“This is the most exciting exoplanet I’ve seen in the last decade,” says lead researcher Jason Dittmann of the Harvard-Smithsonian Center for Astrophysics.
“We could not have a better destiny to perform one of the greatest missions of science – in search of evidence of life outside the Earth.” LHS 1140b is what is called a superterra – a planet with more mass than Earth.
In this case, the exoplanet has an approximate mass seven times greater than Earth, but is only 1.4 times its size – what the team attributes to a much higher density, it is likely to consist of a dense iron core. But what makes LHS 1140b so intriguing for its subsequent analysis is not its size or mass – it is the fact that it orbits within the habitable zone of its star, a tenuous red dwarf named LHS 1140, located in the constellation Cetus.
LHS 1140b is actually 10 times closer to its star than the Earth of the Sun – and considering that the star LHS 1140 is also significantly colder and less bright than the Sun, this means that the exoplanet would not be fried by proximity; And probably would receive only half the light that the Earth receives from the Sun.
“The current conditions of the red dwarf are particularly favorable,” says a team member , astronomer Nicola Astudillo-Defru of the Geneva Observatory in Switzerland. “LHS 1140 rotates more slowly and emits less high-energy radiation than other similar low-mass stars.” That is important because the amount of heat and light coming from the star is not so hot so liquid water could exist on the planetary surface – something that is essential to life as we know it.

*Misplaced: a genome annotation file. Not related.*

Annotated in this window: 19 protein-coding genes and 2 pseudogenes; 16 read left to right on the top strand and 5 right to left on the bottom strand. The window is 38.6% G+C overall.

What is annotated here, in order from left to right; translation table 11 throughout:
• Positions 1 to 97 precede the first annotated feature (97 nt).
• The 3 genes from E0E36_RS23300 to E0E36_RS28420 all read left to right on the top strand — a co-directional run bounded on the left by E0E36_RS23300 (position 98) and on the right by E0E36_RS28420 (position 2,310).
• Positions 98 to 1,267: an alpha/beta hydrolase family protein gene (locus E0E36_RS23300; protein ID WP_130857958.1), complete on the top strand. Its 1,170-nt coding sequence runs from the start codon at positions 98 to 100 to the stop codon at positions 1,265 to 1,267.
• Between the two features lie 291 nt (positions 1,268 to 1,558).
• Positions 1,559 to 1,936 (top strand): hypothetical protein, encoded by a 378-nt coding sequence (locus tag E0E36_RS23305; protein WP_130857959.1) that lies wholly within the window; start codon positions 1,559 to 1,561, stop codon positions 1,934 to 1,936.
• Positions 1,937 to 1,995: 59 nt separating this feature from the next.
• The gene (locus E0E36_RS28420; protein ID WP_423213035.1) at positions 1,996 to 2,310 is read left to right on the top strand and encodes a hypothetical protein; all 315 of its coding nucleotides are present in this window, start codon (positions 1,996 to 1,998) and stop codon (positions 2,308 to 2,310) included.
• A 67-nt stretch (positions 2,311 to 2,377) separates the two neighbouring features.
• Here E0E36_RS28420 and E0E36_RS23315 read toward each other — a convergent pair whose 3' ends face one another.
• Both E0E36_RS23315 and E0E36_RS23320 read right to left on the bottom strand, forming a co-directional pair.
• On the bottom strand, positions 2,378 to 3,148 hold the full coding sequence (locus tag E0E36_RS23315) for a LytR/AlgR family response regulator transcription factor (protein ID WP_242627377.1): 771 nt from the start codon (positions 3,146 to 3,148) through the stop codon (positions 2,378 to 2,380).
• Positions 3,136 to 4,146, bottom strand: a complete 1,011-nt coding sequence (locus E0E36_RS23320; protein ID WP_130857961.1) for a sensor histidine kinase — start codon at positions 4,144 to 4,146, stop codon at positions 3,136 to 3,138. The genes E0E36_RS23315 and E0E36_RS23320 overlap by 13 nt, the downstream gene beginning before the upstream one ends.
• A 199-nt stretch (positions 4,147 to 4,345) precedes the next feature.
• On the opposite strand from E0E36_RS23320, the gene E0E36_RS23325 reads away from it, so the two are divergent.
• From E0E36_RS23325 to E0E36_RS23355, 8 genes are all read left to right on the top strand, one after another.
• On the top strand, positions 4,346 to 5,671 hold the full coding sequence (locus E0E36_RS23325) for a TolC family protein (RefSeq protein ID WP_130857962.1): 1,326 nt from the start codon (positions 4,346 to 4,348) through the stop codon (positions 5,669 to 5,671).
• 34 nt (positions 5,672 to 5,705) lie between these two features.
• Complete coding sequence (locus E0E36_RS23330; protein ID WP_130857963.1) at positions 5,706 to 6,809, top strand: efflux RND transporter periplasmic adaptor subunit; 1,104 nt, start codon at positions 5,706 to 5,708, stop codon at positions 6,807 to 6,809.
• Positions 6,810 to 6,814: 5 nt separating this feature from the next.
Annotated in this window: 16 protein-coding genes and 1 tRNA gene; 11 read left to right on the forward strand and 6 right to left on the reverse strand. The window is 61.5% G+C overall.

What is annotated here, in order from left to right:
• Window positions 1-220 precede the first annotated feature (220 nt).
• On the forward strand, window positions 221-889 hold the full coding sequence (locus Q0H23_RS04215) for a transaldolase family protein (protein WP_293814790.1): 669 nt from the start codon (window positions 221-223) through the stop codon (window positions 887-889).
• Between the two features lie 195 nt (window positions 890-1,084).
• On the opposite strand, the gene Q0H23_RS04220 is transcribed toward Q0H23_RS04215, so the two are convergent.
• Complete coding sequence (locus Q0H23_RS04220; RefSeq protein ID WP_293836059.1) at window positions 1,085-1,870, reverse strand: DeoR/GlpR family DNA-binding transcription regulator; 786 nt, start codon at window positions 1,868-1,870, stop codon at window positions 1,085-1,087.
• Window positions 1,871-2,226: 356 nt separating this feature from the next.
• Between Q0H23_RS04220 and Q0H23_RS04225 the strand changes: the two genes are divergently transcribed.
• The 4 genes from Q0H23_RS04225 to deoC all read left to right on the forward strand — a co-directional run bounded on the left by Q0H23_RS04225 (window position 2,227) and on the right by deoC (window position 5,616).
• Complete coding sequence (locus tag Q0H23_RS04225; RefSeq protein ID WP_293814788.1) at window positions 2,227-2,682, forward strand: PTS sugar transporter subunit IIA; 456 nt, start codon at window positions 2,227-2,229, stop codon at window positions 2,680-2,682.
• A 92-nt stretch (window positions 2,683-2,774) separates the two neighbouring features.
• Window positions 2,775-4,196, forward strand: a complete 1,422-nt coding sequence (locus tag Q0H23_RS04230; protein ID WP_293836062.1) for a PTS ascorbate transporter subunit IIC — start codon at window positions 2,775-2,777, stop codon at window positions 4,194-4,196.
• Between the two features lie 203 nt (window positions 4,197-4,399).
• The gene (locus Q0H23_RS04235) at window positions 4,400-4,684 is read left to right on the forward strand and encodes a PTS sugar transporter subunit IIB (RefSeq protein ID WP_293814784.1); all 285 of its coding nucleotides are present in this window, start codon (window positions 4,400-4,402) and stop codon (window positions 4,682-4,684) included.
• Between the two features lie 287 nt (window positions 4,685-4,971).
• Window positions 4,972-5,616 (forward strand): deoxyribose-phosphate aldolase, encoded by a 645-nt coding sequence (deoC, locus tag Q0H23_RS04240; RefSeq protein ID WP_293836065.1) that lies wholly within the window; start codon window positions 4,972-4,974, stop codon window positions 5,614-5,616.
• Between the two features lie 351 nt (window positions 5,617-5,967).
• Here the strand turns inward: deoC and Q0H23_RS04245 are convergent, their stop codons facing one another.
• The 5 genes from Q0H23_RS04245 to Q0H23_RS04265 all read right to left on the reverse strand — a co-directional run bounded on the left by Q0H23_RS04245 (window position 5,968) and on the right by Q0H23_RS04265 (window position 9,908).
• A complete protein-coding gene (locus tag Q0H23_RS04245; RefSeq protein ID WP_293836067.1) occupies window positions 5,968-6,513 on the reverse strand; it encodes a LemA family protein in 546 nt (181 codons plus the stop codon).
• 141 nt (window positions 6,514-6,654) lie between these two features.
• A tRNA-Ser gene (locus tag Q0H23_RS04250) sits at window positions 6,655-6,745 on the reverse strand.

The researchers detected the exoplanet LHS 1140b using the European Southern Observatory (ESO) HARPS instrument located at the La Silla Observatory in Chile. It is estimated that the exoplanet is 5 billion years old, and may not have always been so hospitable – most likely the red dwarf star when he was younger may have been more volatile, which could have stripped the atmosphere of water Of LHS 1140b, if you ever had one.
The team is hopeful though that the planet may have retained or recovered an atmosphere, perhaps by trapping the steam generated by the magma oceans that may have boiled on the surface in its distant past.
To help verify this hypothesis, the team intends to further study the planet with the Hubble Space Telescope and soon with ESO’s Extremely Large Telescope , which will be finalized in 2024.
Of course, it is not the only distant world with which astronomers are enormously motivated in recent times. Earlier this month, scientists announced the detection of an atmosphere around another super-Earth called Gliese 1132b.
However, we can not celebrate the discovery of a “planet with extraterrestrial life”, because even though these distant exoplanets offer promising signs of habitability, it is not the confirmation that there is life until we know much more. But we can not stop being enthusiastic when listening to comments from researchers like the following:
“The LHS 1140 system could become an even more important goal for the future than other planets previously discovered, such as TRAPPIST-1,” explained Xavier Delfosse and Xavier Bonfils of the Center for Scientific Research.
“This year has been extraordinary for the discoveries of exoplanets!”
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